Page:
The report notes that “serious deficiencies exist.” With the current political uncertainty, it says that “engineering crossovers in return for political office reduces parliament to a rubber stamp and the committee system is weak.” The report commends the current government for the major overhaul of the committee structure, which it says makes them “much better geared to scrutiny and accountability.”

Structures aside, the report says that the performance of these committees depends on the calibre of the MPs.

Advocata recommends that experts who are not MPs be added to these committees so that they could function better. “Unfortunately, it does not seem as if we have the necessary quality of MPs in sufficient numbers to make the reformed system perform. Aside from capacity, there is little incentive for MPs to take committee work or parliament seriously. Many don’t even attend,” it says. Publicly available information shows that less than half the MPs attended at least 75% of the sessions. Even those who attended remained in the house only for the first hour.

Advocata also found that “COPA/COPE are under-resourced; their reports complain of a lack staff (particularly audit) and proper IT systems. Further, the government is not required to respond to the recommendations of these committees within any stipulated period of time, leaving the accountability loop open.” Advocata also adds its voice to the clamour to make the COPA and COPE hearings open to the media.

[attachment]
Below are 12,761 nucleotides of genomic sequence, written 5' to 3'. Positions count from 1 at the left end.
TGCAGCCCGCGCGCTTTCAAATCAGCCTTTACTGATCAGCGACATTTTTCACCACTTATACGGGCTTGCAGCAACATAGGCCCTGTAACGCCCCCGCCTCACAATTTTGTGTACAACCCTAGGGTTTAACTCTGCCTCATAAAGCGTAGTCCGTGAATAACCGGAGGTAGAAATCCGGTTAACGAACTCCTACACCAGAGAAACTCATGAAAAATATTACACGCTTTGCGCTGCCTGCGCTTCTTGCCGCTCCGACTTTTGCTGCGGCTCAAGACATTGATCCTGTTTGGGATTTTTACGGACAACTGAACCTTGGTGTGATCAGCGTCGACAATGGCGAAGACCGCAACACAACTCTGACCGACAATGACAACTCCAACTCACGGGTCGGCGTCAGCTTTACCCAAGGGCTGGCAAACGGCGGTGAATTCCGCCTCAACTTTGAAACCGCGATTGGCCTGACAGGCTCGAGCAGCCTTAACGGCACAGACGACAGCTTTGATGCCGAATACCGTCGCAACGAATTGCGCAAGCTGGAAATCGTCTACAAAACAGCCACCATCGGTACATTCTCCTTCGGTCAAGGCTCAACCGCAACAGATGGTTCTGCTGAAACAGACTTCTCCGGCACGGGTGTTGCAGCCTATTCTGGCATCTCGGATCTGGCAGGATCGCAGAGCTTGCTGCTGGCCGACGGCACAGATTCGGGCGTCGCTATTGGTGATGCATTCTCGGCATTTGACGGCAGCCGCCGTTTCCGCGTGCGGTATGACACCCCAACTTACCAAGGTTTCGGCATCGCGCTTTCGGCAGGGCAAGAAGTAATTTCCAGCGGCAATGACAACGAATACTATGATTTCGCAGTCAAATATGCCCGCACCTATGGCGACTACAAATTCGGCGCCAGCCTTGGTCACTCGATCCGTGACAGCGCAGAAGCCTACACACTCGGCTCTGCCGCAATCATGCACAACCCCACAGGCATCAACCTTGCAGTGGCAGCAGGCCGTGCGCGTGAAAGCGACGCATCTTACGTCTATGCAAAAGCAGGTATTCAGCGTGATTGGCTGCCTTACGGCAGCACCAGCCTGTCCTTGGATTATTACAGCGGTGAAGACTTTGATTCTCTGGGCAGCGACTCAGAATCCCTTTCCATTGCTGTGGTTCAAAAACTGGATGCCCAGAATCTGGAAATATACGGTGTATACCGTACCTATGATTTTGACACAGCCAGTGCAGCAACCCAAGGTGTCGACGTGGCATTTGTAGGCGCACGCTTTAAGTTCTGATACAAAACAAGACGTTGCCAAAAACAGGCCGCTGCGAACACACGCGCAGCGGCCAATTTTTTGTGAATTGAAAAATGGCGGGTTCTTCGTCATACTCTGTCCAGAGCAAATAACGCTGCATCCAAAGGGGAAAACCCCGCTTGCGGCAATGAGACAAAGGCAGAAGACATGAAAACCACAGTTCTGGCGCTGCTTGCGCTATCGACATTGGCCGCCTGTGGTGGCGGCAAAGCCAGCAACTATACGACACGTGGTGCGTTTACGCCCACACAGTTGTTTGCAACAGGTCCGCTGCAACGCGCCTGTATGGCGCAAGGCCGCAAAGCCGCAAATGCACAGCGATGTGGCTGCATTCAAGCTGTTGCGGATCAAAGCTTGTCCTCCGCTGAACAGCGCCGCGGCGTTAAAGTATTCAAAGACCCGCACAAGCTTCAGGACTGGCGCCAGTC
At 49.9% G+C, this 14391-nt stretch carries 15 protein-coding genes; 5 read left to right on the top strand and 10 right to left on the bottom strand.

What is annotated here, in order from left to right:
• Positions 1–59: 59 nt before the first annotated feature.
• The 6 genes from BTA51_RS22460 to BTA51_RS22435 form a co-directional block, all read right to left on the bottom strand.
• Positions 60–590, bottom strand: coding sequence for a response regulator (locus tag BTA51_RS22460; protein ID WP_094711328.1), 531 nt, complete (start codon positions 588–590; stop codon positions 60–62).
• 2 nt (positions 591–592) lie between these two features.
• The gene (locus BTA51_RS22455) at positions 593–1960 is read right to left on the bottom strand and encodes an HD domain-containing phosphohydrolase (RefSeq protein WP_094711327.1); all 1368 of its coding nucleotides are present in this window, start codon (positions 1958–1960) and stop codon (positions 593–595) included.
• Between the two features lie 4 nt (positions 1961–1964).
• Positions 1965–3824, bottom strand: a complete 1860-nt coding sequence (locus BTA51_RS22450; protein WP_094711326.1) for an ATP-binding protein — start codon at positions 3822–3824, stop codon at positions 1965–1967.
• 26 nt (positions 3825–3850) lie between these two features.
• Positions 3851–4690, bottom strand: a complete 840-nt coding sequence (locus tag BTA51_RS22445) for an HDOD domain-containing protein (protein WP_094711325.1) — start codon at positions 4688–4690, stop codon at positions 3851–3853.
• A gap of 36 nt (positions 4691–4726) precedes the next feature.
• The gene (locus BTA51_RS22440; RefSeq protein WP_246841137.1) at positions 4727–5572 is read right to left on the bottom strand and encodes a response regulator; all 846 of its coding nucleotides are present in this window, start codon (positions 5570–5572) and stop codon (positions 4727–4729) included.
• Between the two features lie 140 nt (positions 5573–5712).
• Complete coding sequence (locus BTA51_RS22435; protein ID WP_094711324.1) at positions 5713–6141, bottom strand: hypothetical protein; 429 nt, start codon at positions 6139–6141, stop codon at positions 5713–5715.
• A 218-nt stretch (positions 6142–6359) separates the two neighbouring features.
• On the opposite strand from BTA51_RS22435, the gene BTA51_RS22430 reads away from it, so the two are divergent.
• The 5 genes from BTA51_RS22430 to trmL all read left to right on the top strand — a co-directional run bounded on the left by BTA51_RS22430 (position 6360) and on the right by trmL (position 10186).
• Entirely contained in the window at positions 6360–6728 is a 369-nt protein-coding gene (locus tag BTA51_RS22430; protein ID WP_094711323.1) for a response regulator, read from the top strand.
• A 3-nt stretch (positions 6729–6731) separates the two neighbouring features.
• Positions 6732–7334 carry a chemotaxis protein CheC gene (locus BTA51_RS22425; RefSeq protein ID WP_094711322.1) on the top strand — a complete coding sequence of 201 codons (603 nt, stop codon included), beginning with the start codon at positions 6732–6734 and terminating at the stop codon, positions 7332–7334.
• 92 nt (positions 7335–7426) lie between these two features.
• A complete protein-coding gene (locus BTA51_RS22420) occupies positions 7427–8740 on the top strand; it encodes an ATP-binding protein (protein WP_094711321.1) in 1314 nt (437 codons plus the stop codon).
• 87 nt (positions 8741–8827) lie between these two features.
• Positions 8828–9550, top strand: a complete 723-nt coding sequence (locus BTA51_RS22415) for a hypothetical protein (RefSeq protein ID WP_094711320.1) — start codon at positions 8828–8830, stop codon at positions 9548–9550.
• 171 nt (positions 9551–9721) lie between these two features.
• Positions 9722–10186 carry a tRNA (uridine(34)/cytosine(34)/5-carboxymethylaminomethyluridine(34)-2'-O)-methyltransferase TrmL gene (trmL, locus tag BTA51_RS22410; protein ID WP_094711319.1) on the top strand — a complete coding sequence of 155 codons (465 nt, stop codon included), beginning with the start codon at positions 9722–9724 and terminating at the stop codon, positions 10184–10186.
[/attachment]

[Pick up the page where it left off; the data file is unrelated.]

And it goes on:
The picture that emerges from the Advocata report is bleak. It concludes that the “political process incentivises corruption. A weak governance regime means there is little accountability and few checks on government spending. In addition, limited technical capacity means policy is open to “capture” by special interests. The combination is deeply dysfunctional: a parasitic system that transfers wealth to the politically connected through corruption and rent-seeking.”

Download full report: https://www.advocata.org/state-enterprise-srilanka

Media mention on Reuters of Advocata on taxes on sanitary napkins

Thomson-Reuters Foundation mentioned Advocata in a recent article on period poverty and sanitary napkin affordability, published on April 04, 2019.